The U.S. Dollar is down against most counterparts with Euro and others advancing by over half a percent based on optimism over China’s trade negotiating team visit to Washington, DC.
Overall, the buck seems to be at its weakest level in a month across the board according to some basket gauges. Global markets hope that if trade is resolved, the slowdown in worldwide manufacturing can come to an end. Contractions in different countries are cause for concern, but at the moment all eyes are on U.S.-China changing to a friendlier stance as Bloomberg reported that President Donald Trump may suspend planned tariffs scheduled for next week and allow Huawei room to get suppliers.
On our side, inflation in the form of Consumer Price Index revealed a slower pace of expansion at 1.7% instead of 1.8% as estimated. Any sign of missed forecasts will play into the hands of the Fed’s plans to cut interests rates further to prevent recessionary pressures. Fed Chairman Jerome Powell defended the Fed’s actions yesterday during a discussion and believes that the recent Repo issues in which the Fed has had to help with liquidity are not equivalent to quantitative easing. Thus far, the guidance is regressing the dollar.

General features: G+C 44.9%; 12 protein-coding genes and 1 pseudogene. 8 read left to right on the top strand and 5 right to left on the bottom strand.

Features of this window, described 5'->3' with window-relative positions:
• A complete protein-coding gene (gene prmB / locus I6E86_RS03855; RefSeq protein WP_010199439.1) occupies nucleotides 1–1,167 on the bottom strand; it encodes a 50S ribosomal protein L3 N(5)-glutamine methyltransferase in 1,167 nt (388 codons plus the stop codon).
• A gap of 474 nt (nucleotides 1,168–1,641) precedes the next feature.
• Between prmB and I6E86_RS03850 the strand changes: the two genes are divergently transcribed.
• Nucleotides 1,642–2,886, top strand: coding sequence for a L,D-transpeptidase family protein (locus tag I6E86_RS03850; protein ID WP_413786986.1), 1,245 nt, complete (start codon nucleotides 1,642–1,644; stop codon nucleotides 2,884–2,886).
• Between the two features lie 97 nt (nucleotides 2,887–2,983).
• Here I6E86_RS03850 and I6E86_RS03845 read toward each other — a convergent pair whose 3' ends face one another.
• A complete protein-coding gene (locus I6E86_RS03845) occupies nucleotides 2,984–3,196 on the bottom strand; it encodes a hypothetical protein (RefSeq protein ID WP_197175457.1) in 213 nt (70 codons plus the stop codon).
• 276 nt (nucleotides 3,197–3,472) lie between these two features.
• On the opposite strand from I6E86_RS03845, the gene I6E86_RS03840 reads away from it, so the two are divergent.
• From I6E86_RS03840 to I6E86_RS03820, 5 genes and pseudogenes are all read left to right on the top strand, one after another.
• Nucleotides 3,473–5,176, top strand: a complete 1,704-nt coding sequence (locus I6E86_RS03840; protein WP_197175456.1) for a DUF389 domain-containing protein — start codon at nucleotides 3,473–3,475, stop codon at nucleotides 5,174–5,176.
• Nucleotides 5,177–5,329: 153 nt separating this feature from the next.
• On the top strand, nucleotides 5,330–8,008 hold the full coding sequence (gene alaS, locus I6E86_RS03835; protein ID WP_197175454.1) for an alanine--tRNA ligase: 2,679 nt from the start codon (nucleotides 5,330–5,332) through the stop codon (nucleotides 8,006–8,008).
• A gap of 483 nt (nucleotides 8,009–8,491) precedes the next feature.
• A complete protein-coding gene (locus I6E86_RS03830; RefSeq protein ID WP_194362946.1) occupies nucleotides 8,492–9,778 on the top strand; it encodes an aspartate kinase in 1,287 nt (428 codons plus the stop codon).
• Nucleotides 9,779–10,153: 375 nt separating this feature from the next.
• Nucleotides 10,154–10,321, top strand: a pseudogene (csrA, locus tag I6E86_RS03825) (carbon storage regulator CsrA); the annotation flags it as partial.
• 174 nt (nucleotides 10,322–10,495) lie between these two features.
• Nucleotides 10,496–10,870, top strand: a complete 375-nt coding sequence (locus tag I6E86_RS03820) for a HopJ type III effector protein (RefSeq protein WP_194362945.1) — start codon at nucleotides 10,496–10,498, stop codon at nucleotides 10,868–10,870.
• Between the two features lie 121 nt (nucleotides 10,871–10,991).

What to Watch Today…
- No major events scheduled for today.
Complete Economic Calendar can be found here.
The Euro is up although mixed indicators throw some concern over the health of the major economies. France’s Industrial Production was supposed to expand by 0.3%, but instead dropped by (-0.9%) indicating that the second largest economy of the bloc is having similar contractions to Germany. Surprisingly, Italy’s measure came in stronger than expected at 0.3% over the 0.1% estimate. While news about trade will dictate the economic path of the bloc, it seems like individually some are flourishing while others flounder. We believe the Euro has room to grow if all lines up towards the bigger economies coming out of slowdown.
The Canadian Dollar remains in tight ranges ahead of elections coming on October 21st. Although campaigning is heated as Justin Trudeau tries to stay in power, the likelihood of a conservative win could push the “Loonie” higher. Analysts see that if a new government is more pro-business and pushes for the USMCA to be implemented, the Canadian Dollar could indeed see a benefit since slow economic growth has pushed it down allowing with trade woes. We shall see if indeed Trudeau leaves this term, but we consider the CAD likely to gain as its central bank separates itself from others as it refuses to lower interest rates